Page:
Frumgirl 4: Species, a Study

There are several species of Jews to be found in secular college. I’ve been astonished and entertained as I stumbled across each variation in its turn, and I document them here for inspection.

Before my first major-studies class, I checked the roster and noticed a distinctly Jewish (and religious) male name. I was excited, because here would be someone else at my side in case we needed to negotiate holidays or similar matters. But after scouring the class for several periods, I sadly concluded that he must have dropped out.

He didn’t, but I wouldn’t have recognized him in a million years without a formal introduction. Forget the button-down shirt his name seemed to require, he didn’t bother with a yarmulke. I know that is quite common on the MO spectrum, but I had thought that all but the most borderline refrained from sinking their teeth into meat they know isn’t kosher. This fellow seems determined to have the best of both worlds. As such, he showed his first interest in kosher food when it was ordered specially for the religious students, but immediately abandoned it when he saw that it was not, in fact, better than the standard fare. He associates almost exclusively with non-Jews, preferring the sort of discourse men once held in reserve until after the women withdrew to the drawing room. He happily piggy-backs on any arrangements made for religious students, and, to my amusement, briefly sprouted a yarmulke when a young and unattached religious woman spoke on campus.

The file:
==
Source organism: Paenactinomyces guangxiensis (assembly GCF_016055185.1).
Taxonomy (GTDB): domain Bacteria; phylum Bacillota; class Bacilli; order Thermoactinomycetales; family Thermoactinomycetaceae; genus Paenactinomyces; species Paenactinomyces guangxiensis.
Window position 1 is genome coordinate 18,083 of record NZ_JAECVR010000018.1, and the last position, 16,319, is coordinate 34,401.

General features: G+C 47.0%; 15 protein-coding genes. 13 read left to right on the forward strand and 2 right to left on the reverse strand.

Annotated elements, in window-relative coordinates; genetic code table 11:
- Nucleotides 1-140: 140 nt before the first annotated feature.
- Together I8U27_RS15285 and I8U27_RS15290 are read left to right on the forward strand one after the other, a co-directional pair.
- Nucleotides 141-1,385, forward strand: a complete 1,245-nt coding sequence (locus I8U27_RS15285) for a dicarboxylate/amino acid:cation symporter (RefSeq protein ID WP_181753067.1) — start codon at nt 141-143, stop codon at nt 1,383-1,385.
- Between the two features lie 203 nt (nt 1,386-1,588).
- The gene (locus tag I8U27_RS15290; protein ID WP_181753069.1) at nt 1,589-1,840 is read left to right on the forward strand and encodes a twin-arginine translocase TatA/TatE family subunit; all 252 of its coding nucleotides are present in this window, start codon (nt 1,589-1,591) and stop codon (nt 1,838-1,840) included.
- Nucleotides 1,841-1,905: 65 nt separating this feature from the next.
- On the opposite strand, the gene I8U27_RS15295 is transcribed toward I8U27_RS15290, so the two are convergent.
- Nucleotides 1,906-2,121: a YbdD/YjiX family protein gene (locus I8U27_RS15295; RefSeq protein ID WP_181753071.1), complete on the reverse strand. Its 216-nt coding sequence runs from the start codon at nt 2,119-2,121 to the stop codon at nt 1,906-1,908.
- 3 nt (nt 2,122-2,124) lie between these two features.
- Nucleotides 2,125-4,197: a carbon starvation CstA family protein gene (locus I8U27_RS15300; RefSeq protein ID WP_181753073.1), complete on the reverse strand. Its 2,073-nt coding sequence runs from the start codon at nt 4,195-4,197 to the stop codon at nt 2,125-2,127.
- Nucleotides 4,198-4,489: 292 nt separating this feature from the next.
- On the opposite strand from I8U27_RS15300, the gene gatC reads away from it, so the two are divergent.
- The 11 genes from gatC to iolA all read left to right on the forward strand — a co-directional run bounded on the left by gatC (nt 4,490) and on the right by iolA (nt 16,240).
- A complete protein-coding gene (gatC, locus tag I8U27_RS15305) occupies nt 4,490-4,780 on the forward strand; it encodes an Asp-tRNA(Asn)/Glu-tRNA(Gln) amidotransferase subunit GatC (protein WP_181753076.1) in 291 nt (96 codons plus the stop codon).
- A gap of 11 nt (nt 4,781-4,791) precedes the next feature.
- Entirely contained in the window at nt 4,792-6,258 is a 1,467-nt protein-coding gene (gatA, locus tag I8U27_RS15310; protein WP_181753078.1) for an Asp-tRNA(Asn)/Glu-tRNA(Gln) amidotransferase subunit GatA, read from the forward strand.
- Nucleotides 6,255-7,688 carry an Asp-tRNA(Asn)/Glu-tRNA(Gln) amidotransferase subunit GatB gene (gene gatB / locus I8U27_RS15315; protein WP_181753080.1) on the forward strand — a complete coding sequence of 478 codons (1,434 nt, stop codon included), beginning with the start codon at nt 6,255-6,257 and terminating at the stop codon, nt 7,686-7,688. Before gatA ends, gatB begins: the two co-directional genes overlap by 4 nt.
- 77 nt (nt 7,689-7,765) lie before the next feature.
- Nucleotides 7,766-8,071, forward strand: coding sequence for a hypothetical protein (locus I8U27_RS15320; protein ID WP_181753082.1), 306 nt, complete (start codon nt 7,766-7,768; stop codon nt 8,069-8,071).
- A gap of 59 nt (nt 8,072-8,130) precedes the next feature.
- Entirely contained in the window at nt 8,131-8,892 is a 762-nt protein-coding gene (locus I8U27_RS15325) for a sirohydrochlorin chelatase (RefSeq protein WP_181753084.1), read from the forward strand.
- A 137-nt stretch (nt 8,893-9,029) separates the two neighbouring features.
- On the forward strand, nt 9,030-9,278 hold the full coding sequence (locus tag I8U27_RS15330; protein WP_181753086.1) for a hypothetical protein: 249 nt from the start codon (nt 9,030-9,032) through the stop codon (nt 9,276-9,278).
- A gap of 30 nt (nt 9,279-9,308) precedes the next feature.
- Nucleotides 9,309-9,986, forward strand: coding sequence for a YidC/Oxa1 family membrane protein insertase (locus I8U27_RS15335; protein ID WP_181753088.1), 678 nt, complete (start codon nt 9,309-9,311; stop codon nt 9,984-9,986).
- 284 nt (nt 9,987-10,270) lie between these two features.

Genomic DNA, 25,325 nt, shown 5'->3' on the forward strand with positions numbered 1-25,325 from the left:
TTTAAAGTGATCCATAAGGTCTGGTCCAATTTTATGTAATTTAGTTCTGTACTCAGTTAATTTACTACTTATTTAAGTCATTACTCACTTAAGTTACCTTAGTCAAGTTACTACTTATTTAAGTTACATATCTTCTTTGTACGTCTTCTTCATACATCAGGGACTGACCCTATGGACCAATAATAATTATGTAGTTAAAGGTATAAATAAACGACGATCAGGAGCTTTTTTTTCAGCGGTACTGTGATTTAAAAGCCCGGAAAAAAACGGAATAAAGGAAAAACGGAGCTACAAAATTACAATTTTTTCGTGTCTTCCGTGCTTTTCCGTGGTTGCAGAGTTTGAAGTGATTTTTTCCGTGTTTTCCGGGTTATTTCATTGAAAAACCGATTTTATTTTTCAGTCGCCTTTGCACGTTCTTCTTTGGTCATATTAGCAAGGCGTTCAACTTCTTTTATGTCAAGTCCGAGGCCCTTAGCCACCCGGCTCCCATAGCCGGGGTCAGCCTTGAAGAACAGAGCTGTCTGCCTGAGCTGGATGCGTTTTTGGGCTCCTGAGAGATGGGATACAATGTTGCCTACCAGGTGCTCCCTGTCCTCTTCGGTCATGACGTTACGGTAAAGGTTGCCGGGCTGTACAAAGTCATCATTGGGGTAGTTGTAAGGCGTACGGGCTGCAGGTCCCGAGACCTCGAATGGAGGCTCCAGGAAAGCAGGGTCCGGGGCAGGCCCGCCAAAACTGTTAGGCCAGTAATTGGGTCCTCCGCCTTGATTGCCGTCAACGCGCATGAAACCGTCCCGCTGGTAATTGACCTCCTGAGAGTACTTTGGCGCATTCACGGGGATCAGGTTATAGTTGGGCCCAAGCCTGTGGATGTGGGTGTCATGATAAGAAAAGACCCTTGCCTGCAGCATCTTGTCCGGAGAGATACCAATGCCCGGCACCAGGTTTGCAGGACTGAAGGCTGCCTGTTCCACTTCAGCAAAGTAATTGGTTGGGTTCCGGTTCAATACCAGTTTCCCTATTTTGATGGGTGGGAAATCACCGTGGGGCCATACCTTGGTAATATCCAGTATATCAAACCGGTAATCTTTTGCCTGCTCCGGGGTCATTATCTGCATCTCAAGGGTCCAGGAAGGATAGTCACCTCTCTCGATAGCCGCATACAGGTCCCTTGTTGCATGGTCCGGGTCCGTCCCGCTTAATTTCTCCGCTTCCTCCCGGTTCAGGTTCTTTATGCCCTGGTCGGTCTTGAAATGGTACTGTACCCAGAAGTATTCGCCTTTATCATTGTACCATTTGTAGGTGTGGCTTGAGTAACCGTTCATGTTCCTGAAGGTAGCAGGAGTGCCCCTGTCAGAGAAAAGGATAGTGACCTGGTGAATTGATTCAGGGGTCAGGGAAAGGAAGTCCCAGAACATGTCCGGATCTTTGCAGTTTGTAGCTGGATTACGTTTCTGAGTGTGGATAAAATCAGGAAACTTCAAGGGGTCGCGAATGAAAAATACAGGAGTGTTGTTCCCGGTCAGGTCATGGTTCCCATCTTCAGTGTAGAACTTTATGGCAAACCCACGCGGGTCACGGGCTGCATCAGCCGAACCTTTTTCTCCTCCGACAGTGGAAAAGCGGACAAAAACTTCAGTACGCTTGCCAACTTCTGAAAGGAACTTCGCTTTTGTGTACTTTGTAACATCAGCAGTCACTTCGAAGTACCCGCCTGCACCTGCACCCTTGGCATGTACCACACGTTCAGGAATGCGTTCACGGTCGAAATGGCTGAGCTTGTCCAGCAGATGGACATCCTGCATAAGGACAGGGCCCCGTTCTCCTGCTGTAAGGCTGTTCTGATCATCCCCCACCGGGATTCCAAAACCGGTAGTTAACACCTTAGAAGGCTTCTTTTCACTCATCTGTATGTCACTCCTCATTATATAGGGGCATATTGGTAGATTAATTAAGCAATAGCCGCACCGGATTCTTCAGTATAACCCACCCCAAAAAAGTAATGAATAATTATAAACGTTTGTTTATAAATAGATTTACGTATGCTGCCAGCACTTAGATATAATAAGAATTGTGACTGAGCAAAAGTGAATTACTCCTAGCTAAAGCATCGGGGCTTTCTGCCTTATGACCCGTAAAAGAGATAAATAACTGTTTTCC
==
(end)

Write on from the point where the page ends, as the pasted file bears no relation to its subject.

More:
This Fence Straddler is not to be confused with the average modern orthodox student. These are, at first glance difficult to discern as Jewish, but they identify strongly as such. “Didn’t you realize I was Jewish?” asked one colleague, dressed in leggings and a cap-sleeve t-shirt, in complete surprise. Um, no. What was supposed to tip me off? The baseball cap that never left her boyfriend’s head was more of a hint. They do not go near the meat on any buffet, and seek out the company of other Jews. They frequently become involved in communal and humanitarian activities.